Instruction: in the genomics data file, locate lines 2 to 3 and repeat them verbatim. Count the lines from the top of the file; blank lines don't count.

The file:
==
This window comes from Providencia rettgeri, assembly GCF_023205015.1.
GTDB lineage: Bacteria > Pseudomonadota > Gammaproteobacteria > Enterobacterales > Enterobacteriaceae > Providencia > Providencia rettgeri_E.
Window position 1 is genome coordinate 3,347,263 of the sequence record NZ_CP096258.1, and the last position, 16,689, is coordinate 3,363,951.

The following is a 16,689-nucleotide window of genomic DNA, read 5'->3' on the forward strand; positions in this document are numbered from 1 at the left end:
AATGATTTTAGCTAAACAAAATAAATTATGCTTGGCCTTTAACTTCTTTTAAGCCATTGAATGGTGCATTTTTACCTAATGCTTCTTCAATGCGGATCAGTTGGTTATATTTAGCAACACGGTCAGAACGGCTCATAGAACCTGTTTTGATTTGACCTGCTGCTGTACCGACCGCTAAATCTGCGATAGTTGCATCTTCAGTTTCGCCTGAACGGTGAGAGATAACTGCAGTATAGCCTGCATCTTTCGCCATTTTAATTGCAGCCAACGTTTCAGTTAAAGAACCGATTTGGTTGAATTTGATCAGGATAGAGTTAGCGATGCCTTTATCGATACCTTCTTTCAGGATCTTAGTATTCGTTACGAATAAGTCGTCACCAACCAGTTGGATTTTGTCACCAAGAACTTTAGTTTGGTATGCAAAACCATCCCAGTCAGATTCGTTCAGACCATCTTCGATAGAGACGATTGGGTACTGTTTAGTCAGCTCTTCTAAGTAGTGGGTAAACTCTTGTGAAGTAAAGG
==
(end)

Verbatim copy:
GTDB lineage: Bacteria > Pseudomonadota > Gammaproteobacteria > Enterobacterales > Enterobacteriaceae > Providencia > Providencia rettgeri_E.
Window position 1 is genome coordinate 3,347,263 of the sequence record NZ_CP096258.1, and the last position, 16,689, is coordinate 3,363,951.